C and C++? Are you kidding? Where to begin…


  • Performance is unmatched. We all know we have to use C or C++ if we need to reach our hardware’s peak performance.


  • A network API needs to be composed of stable, error-free code — however it’s difficult to write safe code in C and C++.
  • Difficult to support. Do you know any large C++ project you can support if its author is not available? Me neither. Its difficult to audit a specific line of C++ code without familiarizing yourself with the entire project.
  • Most C and C++ libraries are designed to be as compact as possible, and they frequently lack documentation

Network API Option 6: Go

Finally, Go, in all its glory and majesty.


  • Go has a fairly large community — it’s not as big as the JS community, but it’s quickly growing as the language gains more momentum
  • Helpful open source library — it’s not huge in terms of lines of code, but excellent in terms of coverage.
  • Easy to write — the language is very compact.
  • Easy to maintain — Go is famous for its readability. It’s actually difficult to write a line of code which isn’t self-explaining.
  • Go comes close to matching the performance of JVM and C++ on some tasks, despite it being a compiling language.
  • Excellent parallelism support. The green threads mapped to the OS threads pool, accompanied by the event-driven IO backend is highly effective.
  • Suitable for both small utilities and heavily loaded network services. Small utilities are small and self-contained, while heavy loaded services are fast and effective.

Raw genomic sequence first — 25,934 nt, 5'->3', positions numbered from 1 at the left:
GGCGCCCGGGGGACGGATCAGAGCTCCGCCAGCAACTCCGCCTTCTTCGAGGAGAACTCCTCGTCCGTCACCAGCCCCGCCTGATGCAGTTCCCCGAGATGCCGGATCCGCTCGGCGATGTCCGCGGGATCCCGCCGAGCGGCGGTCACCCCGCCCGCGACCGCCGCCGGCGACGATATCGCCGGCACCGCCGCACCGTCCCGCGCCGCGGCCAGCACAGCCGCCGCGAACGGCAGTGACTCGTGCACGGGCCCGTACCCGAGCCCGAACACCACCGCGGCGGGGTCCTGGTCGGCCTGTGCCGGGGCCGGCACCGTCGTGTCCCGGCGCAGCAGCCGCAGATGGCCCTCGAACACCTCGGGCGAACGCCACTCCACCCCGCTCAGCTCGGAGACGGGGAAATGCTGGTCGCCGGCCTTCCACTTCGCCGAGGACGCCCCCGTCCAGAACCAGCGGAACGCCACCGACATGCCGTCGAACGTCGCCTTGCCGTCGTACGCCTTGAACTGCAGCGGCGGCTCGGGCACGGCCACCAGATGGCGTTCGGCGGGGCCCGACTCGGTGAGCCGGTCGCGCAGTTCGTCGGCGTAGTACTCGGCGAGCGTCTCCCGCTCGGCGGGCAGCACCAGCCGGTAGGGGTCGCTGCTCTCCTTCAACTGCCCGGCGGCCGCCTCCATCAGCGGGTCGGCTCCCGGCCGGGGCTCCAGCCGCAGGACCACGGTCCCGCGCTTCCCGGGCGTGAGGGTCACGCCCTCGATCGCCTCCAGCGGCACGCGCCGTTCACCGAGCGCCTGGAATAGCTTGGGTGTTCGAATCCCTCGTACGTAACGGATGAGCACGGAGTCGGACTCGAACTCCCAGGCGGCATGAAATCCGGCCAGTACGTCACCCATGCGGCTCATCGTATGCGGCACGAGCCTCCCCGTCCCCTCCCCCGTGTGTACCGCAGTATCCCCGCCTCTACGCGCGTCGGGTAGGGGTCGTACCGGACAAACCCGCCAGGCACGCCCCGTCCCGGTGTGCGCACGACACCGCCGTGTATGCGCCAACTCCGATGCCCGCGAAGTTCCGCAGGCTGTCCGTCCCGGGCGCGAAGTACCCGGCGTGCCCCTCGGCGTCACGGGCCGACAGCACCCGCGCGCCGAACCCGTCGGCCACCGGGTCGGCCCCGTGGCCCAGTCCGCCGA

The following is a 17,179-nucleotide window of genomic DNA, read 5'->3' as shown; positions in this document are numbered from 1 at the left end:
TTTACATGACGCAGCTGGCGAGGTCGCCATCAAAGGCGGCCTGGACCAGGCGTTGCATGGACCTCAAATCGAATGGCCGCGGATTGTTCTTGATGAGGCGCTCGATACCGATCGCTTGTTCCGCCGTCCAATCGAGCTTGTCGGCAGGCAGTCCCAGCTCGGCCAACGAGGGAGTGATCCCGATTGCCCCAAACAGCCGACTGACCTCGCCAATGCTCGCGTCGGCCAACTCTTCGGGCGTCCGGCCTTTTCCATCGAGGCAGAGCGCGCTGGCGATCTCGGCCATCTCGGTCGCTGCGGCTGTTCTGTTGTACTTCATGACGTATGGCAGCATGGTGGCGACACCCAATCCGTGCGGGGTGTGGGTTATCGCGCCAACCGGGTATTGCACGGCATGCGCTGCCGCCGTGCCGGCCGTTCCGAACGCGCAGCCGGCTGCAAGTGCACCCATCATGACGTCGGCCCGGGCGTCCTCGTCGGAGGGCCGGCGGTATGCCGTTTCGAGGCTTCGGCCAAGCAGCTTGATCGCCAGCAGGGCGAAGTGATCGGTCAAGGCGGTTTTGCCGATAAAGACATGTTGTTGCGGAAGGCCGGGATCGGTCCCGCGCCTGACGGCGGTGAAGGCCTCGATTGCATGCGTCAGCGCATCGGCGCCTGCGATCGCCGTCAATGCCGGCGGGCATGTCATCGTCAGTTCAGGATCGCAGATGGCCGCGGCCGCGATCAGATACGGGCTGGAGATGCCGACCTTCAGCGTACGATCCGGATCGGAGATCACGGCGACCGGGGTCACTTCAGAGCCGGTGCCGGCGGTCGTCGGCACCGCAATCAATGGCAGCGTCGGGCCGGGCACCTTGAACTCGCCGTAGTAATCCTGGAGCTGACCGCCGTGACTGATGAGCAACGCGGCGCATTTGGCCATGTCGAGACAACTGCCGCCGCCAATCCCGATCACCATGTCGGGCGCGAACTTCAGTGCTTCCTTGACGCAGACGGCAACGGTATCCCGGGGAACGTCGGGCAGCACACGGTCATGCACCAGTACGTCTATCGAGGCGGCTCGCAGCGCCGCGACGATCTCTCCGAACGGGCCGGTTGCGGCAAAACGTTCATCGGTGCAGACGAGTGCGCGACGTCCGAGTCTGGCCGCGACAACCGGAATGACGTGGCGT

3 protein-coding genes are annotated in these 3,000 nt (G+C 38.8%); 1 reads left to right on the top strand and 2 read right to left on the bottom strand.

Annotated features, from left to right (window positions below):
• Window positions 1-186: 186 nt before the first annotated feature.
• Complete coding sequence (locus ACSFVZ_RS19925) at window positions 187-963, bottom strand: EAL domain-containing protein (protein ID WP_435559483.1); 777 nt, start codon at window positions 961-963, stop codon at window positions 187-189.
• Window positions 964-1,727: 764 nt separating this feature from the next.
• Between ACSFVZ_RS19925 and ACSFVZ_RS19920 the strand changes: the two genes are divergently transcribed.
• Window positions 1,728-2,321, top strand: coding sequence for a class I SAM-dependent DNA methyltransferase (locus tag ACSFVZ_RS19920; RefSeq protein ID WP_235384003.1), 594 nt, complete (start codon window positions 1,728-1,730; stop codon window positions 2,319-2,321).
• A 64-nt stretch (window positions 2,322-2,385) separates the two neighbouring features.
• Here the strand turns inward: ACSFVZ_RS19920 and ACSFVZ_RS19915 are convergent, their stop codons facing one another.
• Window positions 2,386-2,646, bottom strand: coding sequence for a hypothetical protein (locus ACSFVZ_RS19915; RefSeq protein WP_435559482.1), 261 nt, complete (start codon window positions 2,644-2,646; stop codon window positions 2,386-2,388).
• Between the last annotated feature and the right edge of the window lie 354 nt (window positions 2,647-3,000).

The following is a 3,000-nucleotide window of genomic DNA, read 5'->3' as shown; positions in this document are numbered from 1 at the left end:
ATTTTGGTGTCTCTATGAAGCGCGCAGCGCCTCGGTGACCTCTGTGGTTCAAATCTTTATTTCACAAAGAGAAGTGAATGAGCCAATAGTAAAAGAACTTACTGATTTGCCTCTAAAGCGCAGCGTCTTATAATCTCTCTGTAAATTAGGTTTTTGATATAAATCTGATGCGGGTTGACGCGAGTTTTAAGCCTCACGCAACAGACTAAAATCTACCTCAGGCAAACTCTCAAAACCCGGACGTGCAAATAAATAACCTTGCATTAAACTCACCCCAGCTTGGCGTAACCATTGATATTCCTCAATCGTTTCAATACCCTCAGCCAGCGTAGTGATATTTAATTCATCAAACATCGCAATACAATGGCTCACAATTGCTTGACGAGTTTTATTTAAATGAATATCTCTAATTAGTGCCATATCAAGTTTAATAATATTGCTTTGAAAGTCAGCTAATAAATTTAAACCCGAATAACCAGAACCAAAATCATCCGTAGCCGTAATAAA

• Since the language is young, most Go developers have backgrounds in other languages. This means they’re bringing other architecture approaches with them, which are not always suitable for Go. This can get messy.
  • There are not many junior Go programmers, since nobody tends to learn it as their first language. However, this means most of the developers who know Go are open-minded and willing to challenge themselves to expand their skillsets. So, is this really a con?


Of course, this analysis is just my point of view, based on years of experience. When constructing a network API, every organization must assess their unique needs and select a solution that meets them. What technology works for one company many not work for another. However, I urge you to consider Golang for the next net API project you work on.